Furthermore, an oil boom compounds the normal difficulties of industrial development because it inflates the local currency, ultimately making it cheaper to import goods than to produce them at home. This chain of events is known among economists as ''Dutch disease,'' a reference to the decline of Dutch industry after the discovery of massive natural gas reserves in the 1960s. A country can sustain itself on easy money for a while, as many did in the 1970s, but skyrocketing prices inevitably drop, as they did in the `80s. And economies collapse. Oil-rich Algeria, for example, booming three decades ago, suffers from 30 percent unemployment today. Saudi Arabia and Venezuela have experienced similar slides.

Although economies based on other re-

sources-say, diamonds or copper-face comparable problems, the trend is most pronounced for oil producers. Stanford political scientist Terry Lynn Karl, in ''The Paradox of Plenty: Oil Booms and Petro-States'' (1997), explains that oil tends to make up a far larger share of a country's exports than other minerals. In Venezuela, for example, oil provides more than 80 percent of export revenue; in Nigeria, it's more than 95 percent. And the oil industry requires even bigger capital investments than the mining industry, while often employing only 1 to 2 percent of the work force. Foreign oil companies, who can afford the investments, control the industry in many countries, and whisk much of the profit abroad. Meanwhile, the money that stays home goes straight to the central government-and often into the pockets of corrupt leaders.

That, in turn, contributes to another common feature of oil-producing states: They tend to be authoritarian, and exceptions to the general rule that higher-income countries are more likely to be democracies. Michael Ross, the UCLA political-science professor who reported this finding in an article in the journal World Politics in 2001, notes several possible reasons. First, an oil-rich government can provide vast social services without taxing the public. ''Because there's no taxation, there's less demand for representation,'' says Ross. These governments also tend to buy off the opposition and amass large internal security forces capable of crushing dissent. Finally, the skewed development of oil-dependent states means they lack the working- and middle-class citizens who have historically been the force pushing for democracy.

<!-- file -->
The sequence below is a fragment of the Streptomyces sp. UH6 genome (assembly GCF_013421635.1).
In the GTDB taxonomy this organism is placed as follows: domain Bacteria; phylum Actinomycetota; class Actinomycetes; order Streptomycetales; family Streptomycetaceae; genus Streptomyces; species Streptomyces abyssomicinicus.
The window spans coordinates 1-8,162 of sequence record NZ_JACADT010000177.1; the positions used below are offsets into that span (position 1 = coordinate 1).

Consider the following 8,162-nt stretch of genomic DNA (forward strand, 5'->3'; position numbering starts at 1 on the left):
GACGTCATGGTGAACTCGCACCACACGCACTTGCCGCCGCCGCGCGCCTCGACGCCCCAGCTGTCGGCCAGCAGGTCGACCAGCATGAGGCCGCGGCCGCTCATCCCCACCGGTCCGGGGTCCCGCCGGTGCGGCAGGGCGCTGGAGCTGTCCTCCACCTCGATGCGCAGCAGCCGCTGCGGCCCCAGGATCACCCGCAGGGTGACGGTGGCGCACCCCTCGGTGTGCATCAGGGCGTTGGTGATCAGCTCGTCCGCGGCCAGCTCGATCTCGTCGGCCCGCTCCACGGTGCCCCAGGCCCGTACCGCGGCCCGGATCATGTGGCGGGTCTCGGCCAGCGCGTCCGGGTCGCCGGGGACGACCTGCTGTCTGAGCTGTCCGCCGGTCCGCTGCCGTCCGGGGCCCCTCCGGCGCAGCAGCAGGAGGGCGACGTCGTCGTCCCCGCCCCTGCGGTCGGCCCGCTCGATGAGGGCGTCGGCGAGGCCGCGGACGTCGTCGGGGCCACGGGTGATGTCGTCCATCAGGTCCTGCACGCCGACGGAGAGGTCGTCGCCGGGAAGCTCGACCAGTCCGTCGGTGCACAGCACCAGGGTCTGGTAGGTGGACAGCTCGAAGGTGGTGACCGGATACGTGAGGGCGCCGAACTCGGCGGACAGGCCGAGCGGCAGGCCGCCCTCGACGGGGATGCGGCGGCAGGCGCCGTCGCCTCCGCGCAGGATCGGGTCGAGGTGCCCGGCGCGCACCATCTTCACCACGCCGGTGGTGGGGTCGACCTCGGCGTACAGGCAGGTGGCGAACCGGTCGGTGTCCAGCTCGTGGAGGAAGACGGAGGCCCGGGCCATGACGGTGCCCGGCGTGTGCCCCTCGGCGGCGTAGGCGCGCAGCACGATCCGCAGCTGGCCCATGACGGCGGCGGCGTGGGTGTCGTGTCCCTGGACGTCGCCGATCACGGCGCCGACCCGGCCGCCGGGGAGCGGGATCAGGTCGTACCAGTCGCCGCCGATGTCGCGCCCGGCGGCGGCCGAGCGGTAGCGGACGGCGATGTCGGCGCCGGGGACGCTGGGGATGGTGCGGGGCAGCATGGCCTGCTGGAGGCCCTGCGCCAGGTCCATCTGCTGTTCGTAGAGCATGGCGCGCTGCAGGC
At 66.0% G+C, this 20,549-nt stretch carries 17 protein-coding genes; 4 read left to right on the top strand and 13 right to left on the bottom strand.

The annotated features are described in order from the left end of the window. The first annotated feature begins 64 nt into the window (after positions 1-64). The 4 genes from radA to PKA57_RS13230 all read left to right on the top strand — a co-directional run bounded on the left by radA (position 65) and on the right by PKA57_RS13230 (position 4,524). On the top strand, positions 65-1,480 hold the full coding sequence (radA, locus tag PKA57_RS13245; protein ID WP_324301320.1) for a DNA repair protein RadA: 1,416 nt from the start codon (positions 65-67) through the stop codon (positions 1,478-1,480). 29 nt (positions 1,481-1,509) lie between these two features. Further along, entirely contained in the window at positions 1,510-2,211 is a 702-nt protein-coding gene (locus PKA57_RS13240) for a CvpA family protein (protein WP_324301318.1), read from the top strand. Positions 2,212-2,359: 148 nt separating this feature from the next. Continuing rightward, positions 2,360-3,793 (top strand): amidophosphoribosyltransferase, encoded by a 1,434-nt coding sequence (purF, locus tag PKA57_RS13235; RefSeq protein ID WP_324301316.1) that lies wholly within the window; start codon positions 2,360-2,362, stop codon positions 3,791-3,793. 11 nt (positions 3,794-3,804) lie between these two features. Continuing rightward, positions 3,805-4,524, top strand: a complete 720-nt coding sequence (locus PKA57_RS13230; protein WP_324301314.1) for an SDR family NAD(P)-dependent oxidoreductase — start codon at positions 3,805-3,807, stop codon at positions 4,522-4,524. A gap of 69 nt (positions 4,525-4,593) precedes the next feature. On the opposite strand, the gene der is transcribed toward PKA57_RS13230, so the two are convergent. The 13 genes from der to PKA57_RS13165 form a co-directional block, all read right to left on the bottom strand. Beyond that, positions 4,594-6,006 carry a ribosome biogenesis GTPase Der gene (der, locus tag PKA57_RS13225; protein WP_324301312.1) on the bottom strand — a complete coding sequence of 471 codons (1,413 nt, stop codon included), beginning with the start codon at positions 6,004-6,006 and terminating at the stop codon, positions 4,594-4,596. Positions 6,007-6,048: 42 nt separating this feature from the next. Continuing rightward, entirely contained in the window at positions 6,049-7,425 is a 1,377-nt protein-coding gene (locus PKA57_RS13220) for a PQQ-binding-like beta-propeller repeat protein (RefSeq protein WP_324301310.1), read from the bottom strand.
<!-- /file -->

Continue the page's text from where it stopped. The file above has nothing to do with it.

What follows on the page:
Compounding the problem, the slow growth and poverty associated with oil dependence also tends to fuel civil strife, Ross and others have found. This is most obvious in Africa, where the oil-producing states are among the poorest. In Nigeria, oil revenues are at the heart of ongoing civil unrest and widespread government corruption, despite the transition to civilian government in 1999. And in Angola, oil profits (along with the illicit diamond trade) fueled a 27-year civil war that only ended last year after the death of the insurgents' leader.

''Where oil is the main source of wealth, you're inevitably going to have a polarized society,'' warns Michael Klare, director of the Five College Program in Peace and World Security Studies at Hampshire College and author of ''Resource Wars: The New Landscape of Global Conflict'' (2001). ''It could be along class lines, ethnic lines, or regional lines, but whoever controls the state usually also controls oil income, and it's inevitably corrupting.''

Of course, an oil-rich country is not necessarily destined for doom. Consider, for example, the case of Norway. The world's third-largest exporter of oil, Norway has a steady growth rate, almost no poverty, and negligible unemployment. But then, it was already that way when it struck oil in the North Sea in the 1960s. Norway had a diverse economy based on agriculture, forestry, fishing and manufacturing, among other things, and its oil industry has developed amid much planning, bargaining, and public debate. Norway has created an economy that retained its progressive tax structure, re-invested its oil profits throughout the economy, and saved money to cushion future market shocks.